Is PrEP for me?

Is PrEP for me?

Jonathan Lawson

November 26, 2021

PrEP is a tablet you can take to help protect yourself from becoming HIV-positive. If you don’t already have HIV, then there’s a good chance that you can use PrEP. You can take PrEP in different ways but not all of them are suitable for everyone.

What is PrEP?

PrEP stands for pre-exposure prophylaxis, meaning it’s a medication that you need to take both before and after having unprotected sex to prevent yourself from being infected by HIV. PrEP is very effective at preventing HIV infections, but it doesn’t protect you from other illnesses, and it doesn’t prevent pregnancy. A lot of people use PrEP together with other preventatives, like condoms, to provide added security.

There are two different types of PrEP, commonly referred to as Truvada and Descovy. Both are effective at preventing HIV infection, but they work in slightly different ways, which can affect how you take them.

For more questions about PrEP, check out these FAQs from the team at Prepster.

How can I use PrEP?

Before starting PrEP you need to get a kidney function test to ensure that your kidneys are healthy.

There are two main ways to take PrEP. The first is daily PrEP, and the second is known as event-based or on-demand PrEP. If used correctly, they are both equally effective at preventing HIV. Based on current scientific evidence, more people can use daily PrEP than event-based PrEP because it provides more long-lasting protection.

According to current guidance, you can use event-based PrEP if you are a man having anal sex with another man (this can include trans-men, although the evidence to support this is limited). If you’re having vaginal/frontal sex then you’ll need daily PrEP. The effects of feminising hormones on PrEP mean that trans-women should also use daily PrEP.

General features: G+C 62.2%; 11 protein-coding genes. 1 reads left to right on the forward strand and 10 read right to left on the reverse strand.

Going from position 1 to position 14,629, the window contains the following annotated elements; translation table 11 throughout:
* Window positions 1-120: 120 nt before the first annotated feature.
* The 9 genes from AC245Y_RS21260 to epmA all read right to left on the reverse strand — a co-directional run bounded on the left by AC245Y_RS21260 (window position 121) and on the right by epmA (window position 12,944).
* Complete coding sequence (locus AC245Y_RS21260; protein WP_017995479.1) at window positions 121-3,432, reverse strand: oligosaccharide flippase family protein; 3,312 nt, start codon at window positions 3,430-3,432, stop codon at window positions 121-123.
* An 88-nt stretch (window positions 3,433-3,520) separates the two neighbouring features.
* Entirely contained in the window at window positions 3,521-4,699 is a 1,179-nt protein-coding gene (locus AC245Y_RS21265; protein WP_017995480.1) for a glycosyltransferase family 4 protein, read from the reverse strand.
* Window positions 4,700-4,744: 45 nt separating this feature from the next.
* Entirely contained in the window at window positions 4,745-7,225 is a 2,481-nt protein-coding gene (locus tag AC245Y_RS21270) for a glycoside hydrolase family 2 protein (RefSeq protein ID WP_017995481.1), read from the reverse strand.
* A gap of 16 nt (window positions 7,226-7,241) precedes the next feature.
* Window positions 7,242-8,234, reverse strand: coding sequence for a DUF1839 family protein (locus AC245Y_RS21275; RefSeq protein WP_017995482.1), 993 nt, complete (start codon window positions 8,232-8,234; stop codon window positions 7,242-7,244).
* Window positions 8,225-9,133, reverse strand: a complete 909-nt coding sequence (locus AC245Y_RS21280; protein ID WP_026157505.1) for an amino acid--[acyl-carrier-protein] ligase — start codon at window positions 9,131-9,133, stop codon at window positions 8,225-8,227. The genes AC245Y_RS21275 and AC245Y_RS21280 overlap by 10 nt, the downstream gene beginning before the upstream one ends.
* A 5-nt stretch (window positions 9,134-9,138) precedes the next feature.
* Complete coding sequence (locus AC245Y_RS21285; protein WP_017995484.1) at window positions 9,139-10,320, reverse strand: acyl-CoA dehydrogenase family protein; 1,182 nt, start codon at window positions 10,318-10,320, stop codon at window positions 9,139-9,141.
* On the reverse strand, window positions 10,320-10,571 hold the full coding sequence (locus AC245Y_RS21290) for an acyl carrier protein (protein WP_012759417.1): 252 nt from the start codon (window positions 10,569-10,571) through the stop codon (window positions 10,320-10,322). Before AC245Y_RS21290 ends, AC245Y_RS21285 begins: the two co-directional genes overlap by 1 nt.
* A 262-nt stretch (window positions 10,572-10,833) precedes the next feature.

Event-based PrEP is most useful if you have sex less often, so don’t need protection every day. You also need to be able to predict when you’re going to have sex, because you need to take your first (double) dose at least two hours before. If you have a lot of sex, then daily PrEP is probably the easier option.

However you take PrEP, you need to keep taking it for several days after the last time you had sex to make sure you stay protected.

Keeping track of when you need to take PrEP can be a challenge. We made the Preptrack app to help you manage PrEP and access sexual health information on the go.

Where can I get PrEP?

You can typically access PrEP through sexual health clinics. PrEP is available free on the NHS from sexual health clinics.

Find out more with the Terrence Higgins Trust.